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Lecture# Limits of Sequences

Description

This lecture covers the concept of limits of sequences, including the definition of convergence towards infinity, properties of infinite limits, and the rule of the two gendarmes. It also discusses the case of sequences that tend towards positive or negative infinity and the implications for the convergence of the sequences.

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In course

Instructor

MATH-101(e): Analysis I

Étudier les concepts fondamentaux d'analyse et le calcul différentiel et intégral des fonctions réelles d'une variable.

Related concepts (59)

Related lectures (16)

Infinity

Infinity is something which is boundless, endless, or larger than any natural number. It is often denoted by the infinity symbol . Since the time of the ancient Greeks, the philosophical nature of infinity was the subject of many discussions among philosophers. In the 17th century, with the introduction of the infinity symbol and the infinitesimal calculus, mathematicians began to work with infinite series and what some mathematicians (including l'Hôpital and Bernoulli) regarded as infinitely small quantities, but infinity continued to be associated with endless processes.

Extended real number line

In mathematics, the affinely extended real number system is obtained from the real number system by adding two infinity elements: and where the infinities are treated as actual numbers. It is useful in describing the algebra on infinities and the various limiting behaviors in calculus and mathematical analysis, especially in the theory of measure and integration. The affinely extended real number system is denoted or or It is the Dedekind–MacNeille completion of the real numbers.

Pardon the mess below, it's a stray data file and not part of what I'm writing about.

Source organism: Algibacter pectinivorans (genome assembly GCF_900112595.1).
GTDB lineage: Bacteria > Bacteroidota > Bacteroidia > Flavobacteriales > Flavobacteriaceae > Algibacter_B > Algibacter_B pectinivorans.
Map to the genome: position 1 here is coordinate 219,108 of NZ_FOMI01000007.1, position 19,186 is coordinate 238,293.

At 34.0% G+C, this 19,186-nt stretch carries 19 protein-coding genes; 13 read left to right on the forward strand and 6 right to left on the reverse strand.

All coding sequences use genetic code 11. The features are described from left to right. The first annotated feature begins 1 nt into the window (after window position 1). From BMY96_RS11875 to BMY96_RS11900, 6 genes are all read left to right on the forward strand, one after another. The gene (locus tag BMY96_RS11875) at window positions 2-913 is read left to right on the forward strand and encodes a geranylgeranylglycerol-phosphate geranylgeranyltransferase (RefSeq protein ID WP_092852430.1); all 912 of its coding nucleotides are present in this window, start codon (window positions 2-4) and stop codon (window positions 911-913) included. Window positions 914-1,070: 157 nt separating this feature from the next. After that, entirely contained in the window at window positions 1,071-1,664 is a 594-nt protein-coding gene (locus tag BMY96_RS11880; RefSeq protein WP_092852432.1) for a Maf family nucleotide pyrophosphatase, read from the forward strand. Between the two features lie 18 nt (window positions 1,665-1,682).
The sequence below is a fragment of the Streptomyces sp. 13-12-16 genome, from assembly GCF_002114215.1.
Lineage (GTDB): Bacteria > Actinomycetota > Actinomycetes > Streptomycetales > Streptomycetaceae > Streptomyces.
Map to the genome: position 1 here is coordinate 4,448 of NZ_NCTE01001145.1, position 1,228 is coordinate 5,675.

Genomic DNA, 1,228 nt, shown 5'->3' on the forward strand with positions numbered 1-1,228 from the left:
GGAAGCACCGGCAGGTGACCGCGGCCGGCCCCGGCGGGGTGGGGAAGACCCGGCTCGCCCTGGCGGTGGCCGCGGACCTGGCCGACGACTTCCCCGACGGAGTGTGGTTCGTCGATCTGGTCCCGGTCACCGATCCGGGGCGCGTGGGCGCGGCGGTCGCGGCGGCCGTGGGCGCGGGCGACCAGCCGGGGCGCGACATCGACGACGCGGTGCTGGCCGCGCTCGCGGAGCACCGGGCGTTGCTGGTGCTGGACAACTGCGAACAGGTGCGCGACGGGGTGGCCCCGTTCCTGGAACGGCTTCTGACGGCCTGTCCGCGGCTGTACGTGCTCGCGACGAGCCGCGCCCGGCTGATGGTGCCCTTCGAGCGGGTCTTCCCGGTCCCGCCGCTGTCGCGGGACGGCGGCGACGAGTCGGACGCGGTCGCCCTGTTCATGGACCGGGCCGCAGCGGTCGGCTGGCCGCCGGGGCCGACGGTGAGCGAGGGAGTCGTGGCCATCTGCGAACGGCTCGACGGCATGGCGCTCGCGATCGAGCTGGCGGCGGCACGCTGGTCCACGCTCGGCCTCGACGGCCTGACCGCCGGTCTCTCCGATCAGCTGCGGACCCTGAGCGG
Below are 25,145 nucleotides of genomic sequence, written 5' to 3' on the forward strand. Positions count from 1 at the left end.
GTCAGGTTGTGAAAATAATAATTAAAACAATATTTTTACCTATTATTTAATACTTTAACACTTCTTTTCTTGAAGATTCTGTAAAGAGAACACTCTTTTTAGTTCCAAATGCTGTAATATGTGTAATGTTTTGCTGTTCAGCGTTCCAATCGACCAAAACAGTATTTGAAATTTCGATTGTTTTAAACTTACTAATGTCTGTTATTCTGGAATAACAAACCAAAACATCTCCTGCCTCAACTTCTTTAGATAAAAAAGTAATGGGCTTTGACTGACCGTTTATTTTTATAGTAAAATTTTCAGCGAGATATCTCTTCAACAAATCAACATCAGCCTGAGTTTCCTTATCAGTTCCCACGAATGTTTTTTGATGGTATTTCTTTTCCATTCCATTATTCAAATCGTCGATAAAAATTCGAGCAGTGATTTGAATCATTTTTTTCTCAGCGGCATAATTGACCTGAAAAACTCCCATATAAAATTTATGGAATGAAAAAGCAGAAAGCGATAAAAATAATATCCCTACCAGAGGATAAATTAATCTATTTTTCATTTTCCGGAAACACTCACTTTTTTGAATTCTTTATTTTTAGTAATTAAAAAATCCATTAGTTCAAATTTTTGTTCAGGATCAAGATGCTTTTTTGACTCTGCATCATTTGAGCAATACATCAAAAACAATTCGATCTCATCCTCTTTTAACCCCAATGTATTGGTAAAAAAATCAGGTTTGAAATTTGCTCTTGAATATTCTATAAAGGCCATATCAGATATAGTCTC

Sequence alignment

In bioinformatics, a sequence alignment is a way of arranging the sequences of DNA, RNA, or protein to identify regions of similarity that may be a consequence of functional, structural, or evolutionary relationships between the sequences. Aligned sequences of nucleotide or amino acid residues are typically represented as rows within a matrix. Gaps are inserted between the residues so that identical or similar characters are aligned in successive columns.

Compact convergence

In mathematics compact convergence (or uniform convergence on compact sets) is a type of convergence that generalizes the idea of uniform convergence. It is associated with the compact-open topology. Let be a topological space and be a metric space. A sequence of functions is said to converge compactly as to some function if, for every compact set , uniformly on as . This means that for all compact , If and with their usual topologies, with , then converges compactly to the constant function with value 0, but not uniformly.

Actual infinity

In the philosophy of mathematics, the abstraction of actual infinity involves the acceptance (if the axiom of infinity is included) of infinite entities as given, actual and completed objects. These might include the set of natural numbers, extended real numbers, transfinite numbers, or even an infinite sequence of rational numbers. Actual infinity is to be contrasted with potential infinity, in which a non-terminating process (such as "add 1 to the previous number") produces a sequence with no last element, and where each individual result is finite and is achieved in a finite number of steps.

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